Inés Ware, our Advancement Special Events Manager, dives into how Heal the Bay is adapting fundraising programs and focusing on virtually connecting with supporters, including the launch of new live videos and a shift to an all Online Auction.
This year has been one for the books. However, as we brace for a challenging fundraising period as a nonprofit, we are confident we will continue to keep up the good fight to protect clean water.
The health and safety of our supporters, partners, staff, and community is a top priority. Heal the Bay has postponed our Annual Gala until further notice. We also temporarily closed Heal the Bay Aquarium and suspended all public program activities.
Heal the Bay’s Auction is open for bidding on Wednesday, May 20 at Noon PDT and closes Wednesday, May 27 at 9pm PDT. You can text “bringthebeachhome” to 243725 for real-time updates from Heal the Bay about our Auction and Bring the Beach Home live videos.
We have amazing items to offer in our Auction this year, including one-of-a-kind Heal the Bay goodies, luxury getaways, coveted experiences (that can be booked in 2021), and more. View all our Online Auction items and donate to Fund the Bay!
Proceeds from our Auction directly fund Heal the Bay’s science, advocacy, community outreach, and public education work. Bid early, bid often, bid generously, and help us continue to keep California’s coastal waters safe and healthy for people and marine life.
Heal the Bay Live Auction Livestreams
Tune in to our special livestream of the Live Auction on Facebook Live and YouTube Live with auctioneer and host Billy Harris on Wednesday, May 27 at 6pm PDT. I look forward to seeing you there.
And just like that another Heal the Bay Gala has come and gone.
Yesterday, Heal the Bay welcomed hundreds of guests to the ultimate beach party. Our annual Bring Back the Beach Gala recognizes the fearless leaders who have helped make real progress toward a healthier natural environment in L.A, and celebrates the victories Heal the Bay has achieved. This year, we honored the eco-accomplishments of Los Angeles County Supervisor Sheila Kuehl, and the lasting legacy and support of KROQ.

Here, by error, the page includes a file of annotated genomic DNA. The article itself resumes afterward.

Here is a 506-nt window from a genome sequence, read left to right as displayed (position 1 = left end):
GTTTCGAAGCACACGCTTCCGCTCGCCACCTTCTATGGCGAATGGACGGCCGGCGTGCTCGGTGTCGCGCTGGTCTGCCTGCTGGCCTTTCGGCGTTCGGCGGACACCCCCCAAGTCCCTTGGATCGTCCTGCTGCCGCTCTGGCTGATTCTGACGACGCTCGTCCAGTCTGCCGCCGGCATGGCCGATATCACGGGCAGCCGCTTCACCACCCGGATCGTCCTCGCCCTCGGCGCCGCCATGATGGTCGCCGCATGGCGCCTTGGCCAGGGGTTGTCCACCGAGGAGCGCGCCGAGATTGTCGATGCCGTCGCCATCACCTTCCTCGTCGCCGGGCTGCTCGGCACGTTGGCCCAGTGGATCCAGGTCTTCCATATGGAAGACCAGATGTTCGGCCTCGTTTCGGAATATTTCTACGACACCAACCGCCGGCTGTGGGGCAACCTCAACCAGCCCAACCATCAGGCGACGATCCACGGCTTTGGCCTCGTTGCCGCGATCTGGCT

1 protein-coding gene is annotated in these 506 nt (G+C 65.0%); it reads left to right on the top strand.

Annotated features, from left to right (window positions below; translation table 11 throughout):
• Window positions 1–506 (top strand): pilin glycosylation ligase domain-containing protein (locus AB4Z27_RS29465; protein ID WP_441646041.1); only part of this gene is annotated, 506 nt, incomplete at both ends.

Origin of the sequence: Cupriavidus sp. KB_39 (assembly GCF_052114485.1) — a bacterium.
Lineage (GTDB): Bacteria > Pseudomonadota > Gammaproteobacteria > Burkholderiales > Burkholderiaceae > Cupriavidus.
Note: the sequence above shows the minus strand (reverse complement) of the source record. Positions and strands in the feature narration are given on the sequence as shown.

The event started with guests arriving in their white beach-chic attire and walking the signature blue carpet. A mobile tank from Heal the Bay Aquarium offered a deeper look at some local marine animals and wildlife. After a sweet cocktail party, thrilling live auction, and scrumptious dinner and dessert (the donuts!), we danced the night away to the incredible James Gang band, right on the sand and beneath the stars, and guests enjoyed a fun photo booth provided by CEG Interactive.
Photo by Nicola Buck
K-Swiss, our event sponsor, even announced their sneaker collaboration with us! It was a wonderful night of making waves, celebrating the great work being done, and creating a sustainable water future in L.A. County.
A final thank you to our dynamic team of Heal the Bay volunteers, staff, Board, our incredible photographers, Dan Do-Linh and Nicola Buck, our brilliant event producer Natalie McAdams of NAMEVENTS and all of the gracious staff at the Jonathan Club.
Thanks to ALL of our Bring Back the Beach Gala 2019 Sponsors & Partners
Thank you to our official airline partner, American Airlines
Los Angeles leaders Sheila Kuehl and KROQ to be feted on the sand in Santa Monica
We’re excited to announce our honorees for the Bring Back the Beach Annual Awards Gala 2019 on the evening of Thursday, May 23 at the Jonathan Beach Club in Santa Monica, California. Now in its second decade, Heal the Bay’s Gala has grown into L.A.’s ultimate beach party. Reflecting the eclectic nature of Southern California’s devoted ocean lovers, Heal the Bay will salute the eco-accomplishments of Los Angeles County Supervisor Sheila Kuehl and “The World Famous KROQ”.